Interview with Erin Jordan

Erin Jordan is Assistant Professor of Instruction in the Honors College at Ohio University. She has written numerous articles on Cistercian women and elite women’s religious patronage. She is the author of Women, Power and Religious Patronage in the Middle Ages and is currently at work on The Woman of Antioch: Gender, Power and Political Culture in the Latin East.  Her article “Corporate Monarchy in the Twelfth-Century Kingdom of Jerusalem” was published in the Royal Studies Journal, Volume 6, Issue 1.

fulko_melisenda

Coronation of Melisende and Fulk from Paris, BN MS Fr. 779, accessed via Wikimedia Commons

RSJ Blog: Hello, Erin! Thank you for talking with us! Your article on Melisende was great. How did you come to study her?

Erin: Thanks. I’m glad you liked it. I actually became interested in Melisende when I taught a course on the Crusades a few years ago. Until then, I’d studied women and authority in Western Europe, but hadn’t realized how prominent ruling women were in the Latin East. At the time, it seemed contrary to prevailing scholarly wisdom about the ability of women to exercise authority in the Middle Ages, especially in a particularly volatile region. I was hoping to figure out what was “in the water” so to speak in the Crusader States to produce so many women who believed in their right to wield power.

RSJ Blog: Your article is about corporate (or plural) monarchy and how the idea of rule by more than one royal can help us understand rulership in the kingdom of Jerusalem. Do you think corporate monarchy applies to the Latin Kingdom of Jerusalem for the entirety of its history?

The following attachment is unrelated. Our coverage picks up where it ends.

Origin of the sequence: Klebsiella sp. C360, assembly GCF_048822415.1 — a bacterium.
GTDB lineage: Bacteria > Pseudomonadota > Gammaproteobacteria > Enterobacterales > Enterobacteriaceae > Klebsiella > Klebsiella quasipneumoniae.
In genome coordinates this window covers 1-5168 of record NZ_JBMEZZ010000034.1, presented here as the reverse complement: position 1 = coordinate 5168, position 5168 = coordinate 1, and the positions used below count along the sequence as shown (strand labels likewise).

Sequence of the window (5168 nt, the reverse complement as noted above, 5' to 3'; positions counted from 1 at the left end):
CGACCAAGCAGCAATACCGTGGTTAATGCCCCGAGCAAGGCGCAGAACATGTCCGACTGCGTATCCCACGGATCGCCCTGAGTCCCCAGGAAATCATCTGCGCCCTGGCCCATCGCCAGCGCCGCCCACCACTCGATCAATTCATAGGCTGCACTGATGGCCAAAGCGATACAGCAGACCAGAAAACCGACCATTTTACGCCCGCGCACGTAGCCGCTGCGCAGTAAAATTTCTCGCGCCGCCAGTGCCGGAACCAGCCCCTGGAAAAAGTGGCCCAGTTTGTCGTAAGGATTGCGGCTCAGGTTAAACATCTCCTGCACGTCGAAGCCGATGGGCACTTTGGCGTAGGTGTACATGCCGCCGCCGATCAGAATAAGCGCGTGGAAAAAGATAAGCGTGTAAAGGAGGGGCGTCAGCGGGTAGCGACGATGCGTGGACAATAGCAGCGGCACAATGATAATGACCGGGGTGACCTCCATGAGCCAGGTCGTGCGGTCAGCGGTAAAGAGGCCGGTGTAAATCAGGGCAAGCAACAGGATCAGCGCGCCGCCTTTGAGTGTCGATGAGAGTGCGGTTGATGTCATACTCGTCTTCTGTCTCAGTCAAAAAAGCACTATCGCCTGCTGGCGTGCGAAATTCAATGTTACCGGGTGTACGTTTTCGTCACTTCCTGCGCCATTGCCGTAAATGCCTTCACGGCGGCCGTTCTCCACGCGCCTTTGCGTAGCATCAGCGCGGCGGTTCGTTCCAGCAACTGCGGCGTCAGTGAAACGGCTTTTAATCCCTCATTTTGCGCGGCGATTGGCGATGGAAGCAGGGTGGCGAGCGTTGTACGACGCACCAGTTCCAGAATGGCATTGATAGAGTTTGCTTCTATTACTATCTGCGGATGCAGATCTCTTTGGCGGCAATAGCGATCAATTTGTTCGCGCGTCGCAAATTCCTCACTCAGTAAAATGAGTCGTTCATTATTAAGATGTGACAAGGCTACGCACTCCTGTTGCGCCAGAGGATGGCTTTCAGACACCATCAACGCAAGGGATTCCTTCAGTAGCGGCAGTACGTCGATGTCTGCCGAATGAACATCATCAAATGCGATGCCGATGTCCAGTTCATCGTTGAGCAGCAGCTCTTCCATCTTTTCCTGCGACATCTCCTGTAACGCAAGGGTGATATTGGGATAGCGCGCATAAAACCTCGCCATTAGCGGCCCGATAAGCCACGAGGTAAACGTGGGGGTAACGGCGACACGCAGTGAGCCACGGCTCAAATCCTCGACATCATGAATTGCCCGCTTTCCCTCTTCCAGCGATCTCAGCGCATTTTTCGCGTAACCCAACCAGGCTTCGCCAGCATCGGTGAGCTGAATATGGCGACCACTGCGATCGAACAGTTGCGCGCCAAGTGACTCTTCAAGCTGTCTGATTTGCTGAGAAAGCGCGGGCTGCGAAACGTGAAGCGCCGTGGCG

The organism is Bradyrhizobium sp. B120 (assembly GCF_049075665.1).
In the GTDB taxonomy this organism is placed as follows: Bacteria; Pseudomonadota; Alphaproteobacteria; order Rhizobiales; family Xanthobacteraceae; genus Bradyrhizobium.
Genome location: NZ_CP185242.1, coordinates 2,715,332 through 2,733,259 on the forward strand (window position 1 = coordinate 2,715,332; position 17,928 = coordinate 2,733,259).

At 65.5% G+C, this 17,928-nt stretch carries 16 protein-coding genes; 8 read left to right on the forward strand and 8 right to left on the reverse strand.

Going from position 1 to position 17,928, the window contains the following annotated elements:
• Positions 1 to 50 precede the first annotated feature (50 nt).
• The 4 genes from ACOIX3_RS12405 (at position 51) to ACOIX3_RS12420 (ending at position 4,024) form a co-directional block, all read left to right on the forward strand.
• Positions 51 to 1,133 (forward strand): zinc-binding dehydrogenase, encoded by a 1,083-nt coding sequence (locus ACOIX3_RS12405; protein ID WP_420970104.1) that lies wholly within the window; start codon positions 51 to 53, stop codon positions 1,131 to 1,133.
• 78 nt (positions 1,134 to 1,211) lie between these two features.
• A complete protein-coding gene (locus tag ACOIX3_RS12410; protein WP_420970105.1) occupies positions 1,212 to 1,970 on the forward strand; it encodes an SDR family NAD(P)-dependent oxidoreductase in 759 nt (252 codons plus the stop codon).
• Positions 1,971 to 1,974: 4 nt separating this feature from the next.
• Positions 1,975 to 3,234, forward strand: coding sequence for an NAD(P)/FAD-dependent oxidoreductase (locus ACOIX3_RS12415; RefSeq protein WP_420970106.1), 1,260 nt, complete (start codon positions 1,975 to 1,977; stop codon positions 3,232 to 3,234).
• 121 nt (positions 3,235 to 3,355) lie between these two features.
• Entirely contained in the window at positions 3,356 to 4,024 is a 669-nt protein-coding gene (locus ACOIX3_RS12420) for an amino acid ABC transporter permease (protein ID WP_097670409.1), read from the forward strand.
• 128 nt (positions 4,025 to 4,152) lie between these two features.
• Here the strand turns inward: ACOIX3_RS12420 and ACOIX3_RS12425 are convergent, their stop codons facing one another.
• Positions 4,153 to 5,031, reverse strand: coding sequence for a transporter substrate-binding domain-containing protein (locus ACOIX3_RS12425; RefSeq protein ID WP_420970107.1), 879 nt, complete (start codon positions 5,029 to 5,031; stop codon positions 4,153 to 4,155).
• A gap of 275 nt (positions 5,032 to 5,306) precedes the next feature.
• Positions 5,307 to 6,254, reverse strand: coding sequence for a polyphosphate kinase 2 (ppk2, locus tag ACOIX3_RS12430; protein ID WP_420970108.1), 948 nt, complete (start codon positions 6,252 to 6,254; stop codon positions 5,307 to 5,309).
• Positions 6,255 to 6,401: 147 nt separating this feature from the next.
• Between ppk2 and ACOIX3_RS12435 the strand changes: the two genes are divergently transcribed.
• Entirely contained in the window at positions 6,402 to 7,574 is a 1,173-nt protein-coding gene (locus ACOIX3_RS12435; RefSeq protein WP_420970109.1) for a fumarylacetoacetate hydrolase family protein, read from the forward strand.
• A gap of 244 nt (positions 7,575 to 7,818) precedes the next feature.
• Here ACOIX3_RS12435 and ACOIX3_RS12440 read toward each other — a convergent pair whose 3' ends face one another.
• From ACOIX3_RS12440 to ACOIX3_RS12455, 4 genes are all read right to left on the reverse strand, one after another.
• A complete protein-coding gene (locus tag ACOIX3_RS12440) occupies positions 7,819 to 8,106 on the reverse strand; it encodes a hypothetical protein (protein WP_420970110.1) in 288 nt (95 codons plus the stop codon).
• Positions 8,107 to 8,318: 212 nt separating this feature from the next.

Erin: My research on Jerusalem does not extend beyond the life of Melisende, but based on what I’ve seen in the literature, I would say no. I definitely think the model applies in the early years, but there is a distinct shift after the death of Baldwin III. King Amalric does not seem to have included his wives in governing in a way that would align with the model of corporate monarchy in place prior, nor does Baldwin IV.  There does seem to be a brief revival during the rule of Sybilla and Guy, but that doesn’t seem to survive past the death of Sybilla in spite of the fact that women continued to inherit the throne. The later queens seemed to have played a minimal role in actual governance.

RSJ Blog: Your article also mentions that corporate monarchy is especially applicable to the Latin East and the medieval Mediterranean. Why do you think this is?

Erin:  I think a corporate approach to ruling fit the medieval Mediterranean and the Latin East for a number of reasons. Monarchy in these areas faced external pressures along their frontiers that resulted in nearly constant military conflict during the eleventh and twelfth centuries. Someone needed to assume responsibility for the daily business of governing during the king’s absence in the field. The type of bureaucracy that assumed such responsibilities in the West had yet to develop in the region at this stage, providing an opportunity for family members to step in and assist in governing. I also believed that corporate monarchy appealed to the dynastic ambitions of King Baldwin II, who, in the absence of a male heir, wanted to be sure that his daughter succeeded him. Providing a capable consort would increase the likelihood that the nobility of the kingdom would consent to this arrangement.